Part 4

A new era of value creation

More and more industries are using Digital Twins to enable better decision making.

Even 10 years ago, with the exception of spacecraft, airplanes and military equipment, relatively few assets merited the investment in time, money and IT required to develop a Digital Twin.

Now, however, the democratization of data and computing power, along with broader access to AI, has made Digital Twins a viable tool for a much wider range of sectors and businesses. Meanwhile, many “connected” products, from household appliances to assembly line machines and transport trucks, can generate and transmit to the cloud vast amounts of data that can then be used for Digital Twin development, machine learning and predictive modeling.

 

Those trends are creating new business opportunities as companies gain the ability to manage virtual constructs and their physical assets simultaneously and to predict outcomes. Yet while the potential of Digital Twin Technology is clear, it’s important to remember that it is still in its infancy. The effectiveness of a Digital Twin and its outputs relies on quality data—the old rule of “garbage in, garbage out” still applies. The technology may also elevate concerns over cybersecurity and intellectual property (IP). And finally, the predictive value of Digital Twins depends heavily on the utility and effectiveness of the algorithms used to project future outcomes.

 

Yet despite those realities, the technology is evolving rapidly. As advances in AI, machine learning and predictive modeling accelerate and become more widely adopted across sectors, Digital Twins are poised to take an ever-larger role in business decision-making. Here are three examples:

  • Manufacturing: As production equipment becomes more connected, more automated and at the same time more costly, efficient maintenance and continual process improvements have become critical to factory performance. Manufacturers are using Digital Twins of production lines, connected to the physical assets through sensors to monitor and model machine conditions in real time, predict machine failures and run multiple simulations to test lines under different conditions, workloads and maintenance and production schedules. Some manufacturers have taken this strategy one step further—and developed Digital Twins of entire factories.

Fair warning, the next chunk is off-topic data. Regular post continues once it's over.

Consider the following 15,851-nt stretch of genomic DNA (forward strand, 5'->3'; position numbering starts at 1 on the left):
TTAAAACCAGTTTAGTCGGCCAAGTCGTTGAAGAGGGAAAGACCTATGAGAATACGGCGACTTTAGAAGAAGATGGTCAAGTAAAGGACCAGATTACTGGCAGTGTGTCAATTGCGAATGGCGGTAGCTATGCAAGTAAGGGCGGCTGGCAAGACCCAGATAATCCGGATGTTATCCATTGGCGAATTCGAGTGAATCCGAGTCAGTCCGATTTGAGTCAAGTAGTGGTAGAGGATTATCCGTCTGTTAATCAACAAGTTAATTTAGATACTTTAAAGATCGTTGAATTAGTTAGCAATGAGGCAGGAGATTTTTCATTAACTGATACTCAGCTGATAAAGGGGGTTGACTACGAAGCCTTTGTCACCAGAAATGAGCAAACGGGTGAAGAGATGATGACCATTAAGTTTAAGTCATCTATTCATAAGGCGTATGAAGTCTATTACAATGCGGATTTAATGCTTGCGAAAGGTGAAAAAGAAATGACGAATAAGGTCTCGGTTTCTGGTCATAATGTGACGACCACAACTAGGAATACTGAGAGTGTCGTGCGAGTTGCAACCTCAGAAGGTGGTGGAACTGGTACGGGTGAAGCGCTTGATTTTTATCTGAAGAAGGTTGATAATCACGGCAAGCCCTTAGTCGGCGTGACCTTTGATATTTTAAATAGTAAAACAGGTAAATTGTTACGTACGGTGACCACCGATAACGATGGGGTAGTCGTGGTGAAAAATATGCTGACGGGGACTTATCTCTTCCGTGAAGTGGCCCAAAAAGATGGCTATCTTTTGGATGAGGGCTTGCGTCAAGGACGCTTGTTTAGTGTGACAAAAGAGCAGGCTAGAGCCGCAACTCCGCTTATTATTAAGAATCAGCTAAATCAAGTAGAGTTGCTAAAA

• Construction: Some builders are using Digital Twins to assist in planning and monitoring projects in real time. With Digital Twins, managers can derive a detailed view of an entire project, incorporating building design, site operations and other factors that can be difficult to get a big-picture view of from the ground. Through predictive modeling of the site and construction, Digital Twins can help reduce errors and cost overruns, make materials handling more efficient, and even enhance site safety.

 

  • Healthcare: With Digital Twin Technology, healthcare professionals can develop a dynamic mirror of a patient, incorporating historical data, sensor-derived real-time data from wearables and medical devices, and other factors such as demographics, genomics and lifestyle. As a result, Digital Twins can help achieve a far more personalized level of patient care and more accurate and actionable diagnoses, while enabling robust data-based decision-making and prognoses by modeling clinical outcomes.

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